The Poetical Works of John Milton: With Notes of Various Authors, Principally from the Editions of Thomas Newton, Charles Dunster and Thomas Warton ; to which is Prefixed Newton's Life of Milton, Volume 3
W. Baxter, 1824
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Alluding ancient angels appears beautiful beginning bright bring brought called cause Chorus coming Compare dark death describes divine Dunster earth edition expression fair fall father fear give glory hand hath head hear heaven hope Italy king learned less light lines live Lord Lost manner MANOAH means mentioned Milton mind morning nature never night observed once Paradise Paradise Lost passage perhaps person poem poet probably Queen reason river Samson Satan Saviour says seems sense sent Shakespeare sing song sound speaks Spenser spirits stand strength suppose sweet thee things thou thought Thyer tion true verse Virgil virtue voice Warton wings
Page 430 - And when the sun begins to fling His flaring beams, me, goddess, bring To arched walks of twilight groves, And shadows brown, that Sylvan loves, Of pine, or monumental oak, Where the rude axe, with heaved stroke, Was never heard the nymphs to daunt Or fright them from their hallowed haunt.
Page 412 - With store of ladies, whose bright eyes Rain influence, and judge the prize Of wit or arms, while both contend To win her grace, whom all commend. There let Hymen oft appear In saffron robe, with taper clear, And pomp, and feast, and revelry, With mask, and antique pageantry; Such sights as youthful poets dream On summer eves by haunted stream. Then to the well-trod stage anon, If Jonson's learned sock be on, Or sweetest Shakespeare, Fancy's child, Warble his native wood-notes wild.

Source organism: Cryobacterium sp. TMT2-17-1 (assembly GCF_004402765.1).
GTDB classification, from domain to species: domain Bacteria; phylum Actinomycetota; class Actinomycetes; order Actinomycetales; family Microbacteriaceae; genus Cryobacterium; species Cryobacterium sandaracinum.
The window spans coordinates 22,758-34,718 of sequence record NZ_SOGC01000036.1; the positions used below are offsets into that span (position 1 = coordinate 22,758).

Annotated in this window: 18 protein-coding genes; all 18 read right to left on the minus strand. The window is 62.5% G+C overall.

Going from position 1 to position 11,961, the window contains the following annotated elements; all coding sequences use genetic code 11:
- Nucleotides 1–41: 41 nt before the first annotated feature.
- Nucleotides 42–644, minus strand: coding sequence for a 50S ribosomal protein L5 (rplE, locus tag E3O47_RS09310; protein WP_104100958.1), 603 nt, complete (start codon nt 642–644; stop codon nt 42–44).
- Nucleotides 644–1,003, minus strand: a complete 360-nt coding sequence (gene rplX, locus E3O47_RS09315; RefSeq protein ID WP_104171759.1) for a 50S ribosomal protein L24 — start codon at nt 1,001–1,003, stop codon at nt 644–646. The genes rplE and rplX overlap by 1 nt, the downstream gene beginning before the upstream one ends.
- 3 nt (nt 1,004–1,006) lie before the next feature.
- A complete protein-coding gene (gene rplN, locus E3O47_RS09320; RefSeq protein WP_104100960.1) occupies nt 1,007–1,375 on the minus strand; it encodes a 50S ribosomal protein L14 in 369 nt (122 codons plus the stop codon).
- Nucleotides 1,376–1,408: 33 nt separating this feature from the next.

Page 427 - Such notes as, warbled to the string, Drew iron tears down Pluto's cheek, And made hell grant what love did seek. Or call up him that left half told The story of Cambuscan bold...
Page 422 - Gently o'er the accustomed oak. Sweet bird, that shunn'st the noise of folly, Most musical, most melancholy! Thee, chauntress, oft, the woods among I woo, to hear thy even-song; And missing thee, I walk unseen On the dry smooth-shaven green...
Page 413 - And ever against eating cares Lap me in soft Lydian airs Married to immortal verse, Such as the meeting soul may pierce In notes, with many a winding bout Of linked sweetness long drawn out, With wanton heed and giddy cunning, The melting voice through mazes running, Untwisting all the chains that tie The hidden soul of harmony; That Orpheus...
Page 423 - Swinging slow with sullen roar; Or if the air will not permit, Some still removed place will fit, Where glowing embers through the room Teach light to counterfeit a gloom, Far from all resort of mirth, Save the cricket on the hearth, Or the bellman's drowsy charm To bless the doors from nightly harm.
Page 400 - To hear the lark begin his flight, And singing startle the dull night, From his watch-tower in the skies, Till the dappled dawn doth rise...
Page 425 - The immortal mind that hath forsook Her mansion in this fleshly nook ; And of those demons that are found In fire, air, flood, or under ground, Whose power hath a true consent With planet or with element. Sometime let gorgeous Tragedy In sceptred pall come sweeping by, Presenting Thebes, or Pelops' line, Or the tale of Troy divine, Or what (though rare) of later age Ennobled hath the buskined stage.
Page 10 - And I knew him not: but he that sent me to baptize with water, the same said unto me, Upon whom thou shalt see the Spirit descending, and remaining on him, the same is he which baptizeth with the Holy Ghost.